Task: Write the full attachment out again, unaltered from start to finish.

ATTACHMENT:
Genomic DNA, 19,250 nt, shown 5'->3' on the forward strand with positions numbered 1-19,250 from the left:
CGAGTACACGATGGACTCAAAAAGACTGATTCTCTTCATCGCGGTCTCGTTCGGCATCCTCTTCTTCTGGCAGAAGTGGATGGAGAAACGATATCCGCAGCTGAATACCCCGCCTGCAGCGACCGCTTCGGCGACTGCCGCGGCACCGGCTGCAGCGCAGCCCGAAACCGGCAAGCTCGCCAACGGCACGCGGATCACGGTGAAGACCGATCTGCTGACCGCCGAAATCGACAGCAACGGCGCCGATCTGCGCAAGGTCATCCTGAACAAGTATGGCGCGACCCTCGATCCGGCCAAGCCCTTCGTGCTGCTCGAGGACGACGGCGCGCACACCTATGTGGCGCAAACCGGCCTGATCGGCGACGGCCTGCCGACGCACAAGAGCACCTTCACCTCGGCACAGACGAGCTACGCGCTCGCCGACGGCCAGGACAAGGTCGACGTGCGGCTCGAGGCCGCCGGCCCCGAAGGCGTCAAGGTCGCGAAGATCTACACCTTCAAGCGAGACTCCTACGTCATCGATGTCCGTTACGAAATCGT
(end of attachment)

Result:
Genomic DNA, 19,250 nt, shown 5'->3' on the forward strand with positions numbered 1-19,250 from the left:
CGAGTACACGATGGACTCAAAAAGACTGATTCTCTTCATCGCGGTCTCGTTCGGCATCCTCTTCTTCTGGCAGAAGTGGATGGAGAAACGATATCCGCAGCTGAATACCCCGCCTGCAGCGACCGCTTCGGCGACTGCCGCGGCACCGGCTGCAGCGCAGCCCGAAACCGGCAAGCTCGCCAACGGCACGCGGATCACGGTGAAGACCGATCTGCTGACCGCCGAAATCGACAGCAACGGCGCCGATCTGCGCAAGGTCATCCTGAACAAGTATGGCGCGACCCTCGATCCGGCCAAGCCCTTCGTGCTGCTCGAGGACGACGGCGCGCACACCTATGTGGCGCAAACCGGCCTGATCGGCGACGGCCTGCCGACGCACAAGAGCACCTTCACCTCGGCACAGACGAGCTACGCGCTCGCCGACGGCCAGGACAAGGTCGACGTGCGGCTCGAGGCCGCCGGCCCCGAAGGCGTCAAGGTCGCGAAGATCTACACCTTCAAGCGAGACTCCTACGTCATCGATGTCCGTTACGAAATCGT